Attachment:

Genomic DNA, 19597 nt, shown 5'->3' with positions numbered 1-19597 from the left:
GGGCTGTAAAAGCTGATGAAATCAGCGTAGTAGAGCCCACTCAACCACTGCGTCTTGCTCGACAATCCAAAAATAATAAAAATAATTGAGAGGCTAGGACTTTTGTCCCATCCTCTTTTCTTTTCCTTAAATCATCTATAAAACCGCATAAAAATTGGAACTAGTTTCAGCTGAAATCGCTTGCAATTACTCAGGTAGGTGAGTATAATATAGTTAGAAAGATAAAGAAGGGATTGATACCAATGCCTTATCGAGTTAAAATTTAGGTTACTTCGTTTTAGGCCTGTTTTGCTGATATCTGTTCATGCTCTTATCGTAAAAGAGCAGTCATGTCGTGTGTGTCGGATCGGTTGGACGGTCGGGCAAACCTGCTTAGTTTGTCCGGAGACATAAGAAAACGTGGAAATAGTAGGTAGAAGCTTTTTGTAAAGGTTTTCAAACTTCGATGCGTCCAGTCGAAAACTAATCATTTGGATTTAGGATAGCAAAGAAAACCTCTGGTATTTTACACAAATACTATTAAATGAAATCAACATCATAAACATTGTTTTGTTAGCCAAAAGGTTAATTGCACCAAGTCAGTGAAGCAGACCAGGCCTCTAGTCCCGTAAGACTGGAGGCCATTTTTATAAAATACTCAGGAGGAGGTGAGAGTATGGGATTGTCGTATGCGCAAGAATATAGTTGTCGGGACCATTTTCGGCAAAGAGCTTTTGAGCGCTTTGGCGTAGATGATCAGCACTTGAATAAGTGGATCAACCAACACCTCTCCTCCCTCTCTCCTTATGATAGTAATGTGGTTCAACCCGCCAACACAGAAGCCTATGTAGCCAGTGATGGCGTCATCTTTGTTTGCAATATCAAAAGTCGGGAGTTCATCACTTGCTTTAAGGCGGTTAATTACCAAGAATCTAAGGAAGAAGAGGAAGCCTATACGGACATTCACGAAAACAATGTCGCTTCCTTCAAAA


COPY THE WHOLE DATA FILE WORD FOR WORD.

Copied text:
Genomic DNA, 19597 nt, shown 5'->3' with positions numbered 1-19597 from the left:
GGGCTGTAAAAGCTGATGAAATCAGCGTAGTAGAGCCCACTCAACCACTGCGTCTTGCTCGACAATCCAAAAATAATAAAAATAATTGAGAGGCTAGGACTTTTGTCCCATCCTCTTTTCTTTTCCTTAAATCATCTATAAAACCGCATAAAAATTGGAACTAGTTTCAGCTGAAATCGCTTGCAATTACTCAGGTAGGTGAGTATAATATAGTTAGAAAGATAAAGAAGGGATTGATACCAATGCCTTATCGAGTTAAAATTTAGGTTACTTCGTTTTAGGCCTGTTTTGCTGATATCTGTTCATGCTCTTATCGTAAAAGAGCAGTCATGTCGTGTGTGTCGGATCGGTTGGACGGTCGGGCAAACCTGCTTAGTTTGTCCGGAGACATAAGAAAACGTGGAAATAGTAGGTAGAAGCTTTTTGTAAAGGTTTTCAAACTTCGATGCGTCCAGTCGAAAACTAATCATTTGGATTTAGGATAGCAAAGAAAACCTCTGGTATTTTACACAAATACTATTAAATGAAATCAACATCATAAACATTGTTTTGTTAGCCAAAAGGTTAATTGCACCAAGTCAGTGAAGCAGACCAGGCCTCTAGTCCCGTAAGACTGGAGGCCATTTTTATAAAATACTCAGGAGGAGGTGAGAGTATGGGATTGTCGTATGCGCAAGAATATAGTTGTCGGGACCATTTTCGGCAAAGAGCTTTTGAGCGCTTTGGCGTAGATGATCAGCACTTGAATAAGTGGATCAACCAACACCTCTCCTCCCTCTCTCCTTATGATAGTAATGTGGTTCAACCCGCCAACACAGAAGCCTATGTAGCCAGTGATGGCGTCATCTTTGTTTGCAATATCAAAAGTCGGGAGTTCATCACTTGCTTTAAGGCGGTTAATTACCAAGAATCTAAGGAAGAAGAGGAAGCCTATACGGACATTCACGAAAACAATGTCGCTTCCTTCAAAA